Fitness club Life Time shared results from its annual health and wellness survey, which revealed that, although only separated by just 2%, building muscle topped weight loss as the primary fitness focus for the year ahead.
This was an increase of 10% from last year's survey and a departure from "losing weight," which typically rules the New Year's resolution lists year after year. Respondents highlighted the following as their top fitness goals for 2023:
- 32% building muscle,
- 30% weight loss,
- 14.6% moving more,
- 12.9% eating better,
- 10.5% improving mental health.
Participants to Life Time's annual survey included both members and non-members answering 12 questions about their health, exercise habits, workouts and more.
Some of the interesting insights that pertain to how people view their overall health since the start of the pandemic in 2022 include 51% reporting that their health was better in 2022 compared to 2021, which was an increase of 11% from 2021. When asked about the top contributing factor for improved health, 67% of respondents noted it was because they were exercising and took charge of their overall health.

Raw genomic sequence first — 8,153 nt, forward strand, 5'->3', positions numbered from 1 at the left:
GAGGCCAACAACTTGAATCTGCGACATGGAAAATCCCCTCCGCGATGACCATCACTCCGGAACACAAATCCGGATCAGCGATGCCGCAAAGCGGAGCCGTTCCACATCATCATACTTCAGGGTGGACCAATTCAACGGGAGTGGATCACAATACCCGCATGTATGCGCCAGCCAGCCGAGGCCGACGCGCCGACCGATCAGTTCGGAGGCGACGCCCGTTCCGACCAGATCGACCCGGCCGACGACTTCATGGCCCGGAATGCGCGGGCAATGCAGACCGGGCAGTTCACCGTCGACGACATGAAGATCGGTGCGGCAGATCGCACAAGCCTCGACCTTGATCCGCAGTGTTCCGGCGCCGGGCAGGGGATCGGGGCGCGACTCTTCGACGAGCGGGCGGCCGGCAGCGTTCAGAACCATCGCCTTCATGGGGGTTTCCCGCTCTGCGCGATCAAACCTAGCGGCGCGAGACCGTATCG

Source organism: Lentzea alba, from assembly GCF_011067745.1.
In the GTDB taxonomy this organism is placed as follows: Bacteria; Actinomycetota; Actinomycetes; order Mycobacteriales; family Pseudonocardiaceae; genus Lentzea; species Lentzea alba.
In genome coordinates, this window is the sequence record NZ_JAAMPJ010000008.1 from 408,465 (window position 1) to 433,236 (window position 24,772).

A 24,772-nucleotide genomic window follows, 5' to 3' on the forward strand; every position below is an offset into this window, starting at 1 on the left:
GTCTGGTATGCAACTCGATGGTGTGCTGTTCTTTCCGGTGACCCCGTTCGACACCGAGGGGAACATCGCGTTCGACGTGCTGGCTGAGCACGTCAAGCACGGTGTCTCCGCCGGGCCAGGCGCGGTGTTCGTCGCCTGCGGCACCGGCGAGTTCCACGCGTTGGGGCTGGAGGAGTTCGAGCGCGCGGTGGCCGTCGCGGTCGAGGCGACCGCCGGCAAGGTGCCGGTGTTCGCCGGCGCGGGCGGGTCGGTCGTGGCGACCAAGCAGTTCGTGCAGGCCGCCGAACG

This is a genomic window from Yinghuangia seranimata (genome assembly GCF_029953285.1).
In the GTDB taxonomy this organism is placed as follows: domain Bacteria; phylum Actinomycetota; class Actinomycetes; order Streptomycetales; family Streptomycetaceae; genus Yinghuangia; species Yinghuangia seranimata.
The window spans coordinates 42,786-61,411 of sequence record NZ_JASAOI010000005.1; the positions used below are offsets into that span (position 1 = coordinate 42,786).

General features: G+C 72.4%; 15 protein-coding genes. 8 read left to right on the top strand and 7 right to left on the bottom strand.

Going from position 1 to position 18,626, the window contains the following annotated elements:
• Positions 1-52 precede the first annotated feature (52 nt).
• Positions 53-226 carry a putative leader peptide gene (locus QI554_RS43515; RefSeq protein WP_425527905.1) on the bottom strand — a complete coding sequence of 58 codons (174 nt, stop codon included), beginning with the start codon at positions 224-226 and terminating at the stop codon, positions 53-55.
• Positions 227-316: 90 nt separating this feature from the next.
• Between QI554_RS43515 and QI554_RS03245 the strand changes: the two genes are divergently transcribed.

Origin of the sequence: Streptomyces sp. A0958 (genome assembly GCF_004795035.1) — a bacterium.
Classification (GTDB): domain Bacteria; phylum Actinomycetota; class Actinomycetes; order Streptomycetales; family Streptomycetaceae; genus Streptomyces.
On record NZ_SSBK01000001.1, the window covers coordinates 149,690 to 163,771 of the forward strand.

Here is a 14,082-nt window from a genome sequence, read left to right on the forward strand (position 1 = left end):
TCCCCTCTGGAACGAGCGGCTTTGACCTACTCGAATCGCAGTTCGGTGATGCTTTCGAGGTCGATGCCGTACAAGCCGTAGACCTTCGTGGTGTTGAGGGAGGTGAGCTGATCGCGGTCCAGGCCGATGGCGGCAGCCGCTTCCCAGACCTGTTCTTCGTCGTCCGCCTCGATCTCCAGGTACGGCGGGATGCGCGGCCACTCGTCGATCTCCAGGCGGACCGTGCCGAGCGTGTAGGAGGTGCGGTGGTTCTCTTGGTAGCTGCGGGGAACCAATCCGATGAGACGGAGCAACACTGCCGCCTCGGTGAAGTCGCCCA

Additional Key Survey Results
- 56% said early morning workouts are when they get their sweat on.
- 18% who say, "to heck with lunch" and find it to be their most enjoyable workout time.
- 16% find their happy hour exercising post-workday while just over 10% are night owls.
- 23.4% said Pilates is the workout they'd like to try most in the year ahead.
- 31% said they learn new exercises by watching what others do at their health club.
- 53% said being overall healthy is their motivation for living a healthy lifestyle while just 0.4% do because of social influences.
- 52% said their workouts are an equal mix of cardio and strength training.
- 51% said they get an average of 5,000 to 10,000 daily steps, while 23% get more than 10,000 and 27% get less than 5,000.
- 81% of respondents noted summer and spring are the times of year they feel they're in their best shape with only 7% noting winter.
"The benefits of building and maintaining muscle go far beyond defined arms, abs and legs. In fact, it's one of the most important aspects of long-term health and longevity, so this finding is music to my ears," said Anika Christ, senior director of fitness and nutrition and RD, CPT for Life Time. "More often than not, people get fixated on dropping pounds as their priority, when the reality is building strength leads to weight loss, the ability to do more in our daily tasks, an improved mental state and so much more."